home | north bay bohemian index | sonoma, napa, marin county restaurants | review
Hook & Ladder Vineyards & Winery
Writing for tourists, it's one of those authentic back-road spots where the locals go. Writing for locals, it's a convenient, quiet area that most tourists haven't found.
By James Knight
Many would-be casual wine tasters may not realize this, but one of this region's most compact and accessible wine roads is only two miles west of Santa Rosa, on a short stretch of Olivet Road. At least a half dozen family-run wineries are practically within stumbling distance of each other, but then I wouldn't recommend stumbling down Olivet Road in the middle of harvest. Even with a designated driver, the passengers would have to be champs to make it through an afternoon of the world-class wines this country back road has on tap. If I was writing for tourists, I'd say it's one of those authentic back-road spots where the locals go. Writing for locals, I instead recount that it's a convenient, quiet area that most tourists haven't found.
San Francisco.com Real Estate
Moving to the Bay Area just became easy. Let San Francisco.com show you all the homes currently for sale.
San Jose.com Real Estate
Relocating to San Jose or Silicon Valley? Let San Jose.com introduce you to some expert area real estate agents.
But Hook & Ladder is easy to find. Just look for the old fire truck parked out front. The label seems obscure at first, perhaps having something to do with pirates--until you're reminded that "hook and ladder" is slang for a fire truck. Owner Cecil De Loach retired from 16 years as a fire captain to smoosh grapes full-time. The same De Loach who helped to bring international recognition to Russian River Valley wines? The very same. Having sold the brand to a Burgundian clan (see Swirl 'n' Spit, July 11, 2007), the De Loach family reorganized their operation at their original Barbieri Ranch, retaining some 400 acres of vineyards. Both wineries release some vintages from the same vineyards, as with the Gambogi Zinfandel.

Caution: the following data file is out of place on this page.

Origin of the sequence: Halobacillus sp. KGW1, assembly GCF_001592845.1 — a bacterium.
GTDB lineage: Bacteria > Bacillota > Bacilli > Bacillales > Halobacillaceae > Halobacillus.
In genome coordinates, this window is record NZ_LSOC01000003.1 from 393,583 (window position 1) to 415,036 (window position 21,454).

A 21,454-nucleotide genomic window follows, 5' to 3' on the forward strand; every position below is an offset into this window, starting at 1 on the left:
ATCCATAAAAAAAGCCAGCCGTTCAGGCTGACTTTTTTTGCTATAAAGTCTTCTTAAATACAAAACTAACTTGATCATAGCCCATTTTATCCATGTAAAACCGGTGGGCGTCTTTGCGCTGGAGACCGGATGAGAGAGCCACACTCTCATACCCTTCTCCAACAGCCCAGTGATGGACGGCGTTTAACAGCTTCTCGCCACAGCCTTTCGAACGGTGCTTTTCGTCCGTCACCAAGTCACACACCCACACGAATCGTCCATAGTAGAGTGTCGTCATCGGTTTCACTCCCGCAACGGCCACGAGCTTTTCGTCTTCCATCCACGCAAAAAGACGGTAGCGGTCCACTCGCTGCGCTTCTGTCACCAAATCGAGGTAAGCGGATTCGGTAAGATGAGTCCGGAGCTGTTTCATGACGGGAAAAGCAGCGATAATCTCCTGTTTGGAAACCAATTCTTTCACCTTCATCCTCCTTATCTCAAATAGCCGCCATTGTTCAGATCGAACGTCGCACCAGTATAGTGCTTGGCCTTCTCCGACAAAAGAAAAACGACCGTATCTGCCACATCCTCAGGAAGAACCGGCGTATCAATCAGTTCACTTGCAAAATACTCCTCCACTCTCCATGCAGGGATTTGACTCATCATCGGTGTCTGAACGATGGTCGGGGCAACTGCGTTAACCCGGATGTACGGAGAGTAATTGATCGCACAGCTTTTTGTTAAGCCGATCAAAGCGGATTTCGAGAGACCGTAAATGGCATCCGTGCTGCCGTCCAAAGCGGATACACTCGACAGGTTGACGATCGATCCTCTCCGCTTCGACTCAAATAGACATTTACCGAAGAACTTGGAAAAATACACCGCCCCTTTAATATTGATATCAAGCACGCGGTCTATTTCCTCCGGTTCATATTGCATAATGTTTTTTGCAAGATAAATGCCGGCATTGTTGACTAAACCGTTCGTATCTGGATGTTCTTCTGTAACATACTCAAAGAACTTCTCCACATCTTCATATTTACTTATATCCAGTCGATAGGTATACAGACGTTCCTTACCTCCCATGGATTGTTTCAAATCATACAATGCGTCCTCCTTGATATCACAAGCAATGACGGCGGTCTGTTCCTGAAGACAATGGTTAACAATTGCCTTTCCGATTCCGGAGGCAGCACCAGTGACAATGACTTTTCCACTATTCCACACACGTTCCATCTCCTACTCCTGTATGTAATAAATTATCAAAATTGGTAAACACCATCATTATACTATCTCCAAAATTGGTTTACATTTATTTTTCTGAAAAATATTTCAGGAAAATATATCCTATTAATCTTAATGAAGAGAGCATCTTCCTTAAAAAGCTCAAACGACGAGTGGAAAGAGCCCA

Hook & Ladder is a favorite; I've been there three or four times in the past year. Maybe because it's the straightforward tasting room in the plywood-paneled barrel room, a step from both the lavatory and the laboratory to the right of the wood-plank-across-some-barrels tasting bar. Folks there are friendly, and if they've discovered a litter of kittens in the case storage area, they'll let you see them (sorry--they'll have long been spoken for). Furthermore, here's a place where they'll proudly serve up estate-grown white Zinfandel.
This is the pink stuff that you'll want to bring to dinner with that relation who just loves white Zin instead of uncompassionately trying to convert her into a connoisseur of extracted, eminently cellarable reds. The best darn white Zin you're likely to find, off-dry, not cloyingly sweet, a pastel mouthful of strawberries and cream--and it's $10. The 2006 Estate Grown Sauvignon Blanc ($22) similarly has a broad, creamy aroma, but is dry and astringent, with a fruit corollary of white peach.
I found the 2005 Estate Grown Chardonnay ($16) preferable to the reserve version, for its nut and caramel aroma, hint of hard cider and the special effect of dropping to the bottom of the palate like a dollop of honey. The 2004 Estate Zinfandel ($22) seems to greet the nose as if with beads of raspberry rubies spiraling out of the glass. The 2005 Gambogi Ranch Zinfandel ($30) is somewhat of a blackberry version of the former, drier while juicer. Simpler but somehow brighter and more lip-smackingly raspberry-bright is the bestselling 2004 "Tillerman" ($16). This blend of Cab, Cab Franc and Sangiovese, none of my favorite flavors, comes together in a crowd-pleasing mélange. Might even win over your white Zin sipper.